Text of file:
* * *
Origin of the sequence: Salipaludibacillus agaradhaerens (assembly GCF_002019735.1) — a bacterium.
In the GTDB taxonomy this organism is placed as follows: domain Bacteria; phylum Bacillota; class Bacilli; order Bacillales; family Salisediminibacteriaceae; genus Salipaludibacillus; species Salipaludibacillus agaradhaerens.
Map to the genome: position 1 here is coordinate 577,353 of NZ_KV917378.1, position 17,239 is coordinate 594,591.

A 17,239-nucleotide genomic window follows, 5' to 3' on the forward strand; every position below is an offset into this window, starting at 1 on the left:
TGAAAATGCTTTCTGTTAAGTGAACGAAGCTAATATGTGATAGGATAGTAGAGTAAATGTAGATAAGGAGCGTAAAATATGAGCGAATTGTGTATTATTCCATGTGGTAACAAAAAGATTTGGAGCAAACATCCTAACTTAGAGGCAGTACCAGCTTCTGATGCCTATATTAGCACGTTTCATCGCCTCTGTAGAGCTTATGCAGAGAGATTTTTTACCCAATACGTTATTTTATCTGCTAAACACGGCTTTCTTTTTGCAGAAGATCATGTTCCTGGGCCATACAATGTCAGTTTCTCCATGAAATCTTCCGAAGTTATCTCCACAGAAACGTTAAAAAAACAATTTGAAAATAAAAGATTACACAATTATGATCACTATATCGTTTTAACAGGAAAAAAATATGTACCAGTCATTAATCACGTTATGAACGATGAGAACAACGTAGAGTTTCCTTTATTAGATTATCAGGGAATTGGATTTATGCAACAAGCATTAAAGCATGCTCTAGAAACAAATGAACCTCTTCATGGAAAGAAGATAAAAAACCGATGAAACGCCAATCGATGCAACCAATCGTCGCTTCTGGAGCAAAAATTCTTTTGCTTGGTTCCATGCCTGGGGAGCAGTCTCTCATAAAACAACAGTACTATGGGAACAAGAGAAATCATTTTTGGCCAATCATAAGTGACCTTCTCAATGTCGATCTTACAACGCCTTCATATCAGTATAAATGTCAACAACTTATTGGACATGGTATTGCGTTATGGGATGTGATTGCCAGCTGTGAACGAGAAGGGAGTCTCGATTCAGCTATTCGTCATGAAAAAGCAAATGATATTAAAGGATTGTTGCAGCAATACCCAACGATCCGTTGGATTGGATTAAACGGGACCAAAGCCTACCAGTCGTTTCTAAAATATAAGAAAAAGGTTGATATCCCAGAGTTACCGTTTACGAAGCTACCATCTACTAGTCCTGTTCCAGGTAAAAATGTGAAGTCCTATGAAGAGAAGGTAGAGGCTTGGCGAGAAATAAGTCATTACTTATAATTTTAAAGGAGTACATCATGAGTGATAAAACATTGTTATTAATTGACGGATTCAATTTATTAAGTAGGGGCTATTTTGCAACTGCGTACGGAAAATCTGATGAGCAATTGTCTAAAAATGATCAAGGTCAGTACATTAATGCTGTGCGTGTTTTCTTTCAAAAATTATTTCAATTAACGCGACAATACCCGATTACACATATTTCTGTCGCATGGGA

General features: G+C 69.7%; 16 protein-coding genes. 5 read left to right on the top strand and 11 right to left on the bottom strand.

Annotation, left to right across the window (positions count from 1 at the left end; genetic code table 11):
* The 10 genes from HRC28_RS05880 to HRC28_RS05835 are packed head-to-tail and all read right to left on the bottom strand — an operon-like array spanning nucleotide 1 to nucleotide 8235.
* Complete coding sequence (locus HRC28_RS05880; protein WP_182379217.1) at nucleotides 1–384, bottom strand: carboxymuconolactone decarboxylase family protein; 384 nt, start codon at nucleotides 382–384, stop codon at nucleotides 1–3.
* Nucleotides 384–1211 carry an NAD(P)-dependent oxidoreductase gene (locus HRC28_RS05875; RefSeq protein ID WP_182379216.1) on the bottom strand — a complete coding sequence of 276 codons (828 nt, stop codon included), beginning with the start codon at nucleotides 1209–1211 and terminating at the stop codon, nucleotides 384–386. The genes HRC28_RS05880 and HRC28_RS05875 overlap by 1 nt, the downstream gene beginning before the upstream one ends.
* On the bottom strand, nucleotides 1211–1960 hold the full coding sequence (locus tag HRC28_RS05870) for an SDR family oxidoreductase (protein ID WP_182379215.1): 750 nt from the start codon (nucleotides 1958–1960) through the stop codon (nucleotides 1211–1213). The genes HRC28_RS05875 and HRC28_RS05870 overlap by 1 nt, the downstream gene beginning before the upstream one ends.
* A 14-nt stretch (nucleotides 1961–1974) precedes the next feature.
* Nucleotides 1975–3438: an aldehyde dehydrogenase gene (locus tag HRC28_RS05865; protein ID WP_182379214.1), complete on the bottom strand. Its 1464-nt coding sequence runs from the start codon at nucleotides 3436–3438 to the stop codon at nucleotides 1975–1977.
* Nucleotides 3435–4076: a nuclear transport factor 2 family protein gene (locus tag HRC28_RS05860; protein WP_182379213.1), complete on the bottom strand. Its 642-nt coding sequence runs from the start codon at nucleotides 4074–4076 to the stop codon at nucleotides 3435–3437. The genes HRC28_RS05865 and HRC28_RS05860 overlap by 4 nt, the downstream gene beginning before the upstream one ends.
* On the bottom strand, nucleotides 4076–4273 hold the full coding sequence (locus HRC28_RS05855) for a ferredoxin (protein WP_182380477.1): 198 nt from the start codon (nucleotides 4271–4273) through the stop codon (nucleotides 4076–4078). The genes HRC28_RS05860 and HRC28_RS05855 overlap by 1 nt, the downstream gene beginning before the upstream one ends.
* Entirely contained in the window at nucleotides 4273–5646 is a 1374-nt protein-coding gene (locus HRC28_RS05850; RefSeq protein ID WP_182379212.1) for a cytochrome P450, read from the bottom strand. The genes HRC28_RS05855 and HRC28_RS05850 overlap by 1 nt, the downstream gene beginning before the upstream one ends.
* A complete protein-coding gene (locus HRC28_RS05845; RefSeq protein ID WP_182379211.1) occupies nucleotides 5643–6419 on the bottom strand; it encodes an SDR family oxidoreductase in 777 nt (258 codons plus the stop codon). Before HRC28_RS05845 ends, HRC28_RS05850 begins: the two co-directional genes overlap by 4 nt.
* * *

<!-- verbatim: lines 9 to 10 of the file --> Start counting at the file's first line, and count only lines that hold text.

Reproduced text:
* Complete coding sequence (locus HRC28_RS05880; protein WP_182379217.1) at nucleotides 1–384, bottom strand: carboxymuconolactone decarboxylase family protein; 384 nt, start codon at nucleotides 382–384, stop codon at nucleotides 1–3.
* Nucleotides 384–1211 carry an NAD(P)-dependent oxidoreductase gene (locus HRC28_RS05875; RefSeq protein ID WP_182379216.1) on the bottom strand — a complete coding sequence of 276 codons (828 nt, stop codon included), beginning with the start codon at nucleotides 1209–1211 and terminating at the stop codon, nucleotides 384–386. The genes HRC28_RS05880 and HRC28_RS05875 overlap by 1 nt, the downstream gene beginning before the upstream one ends.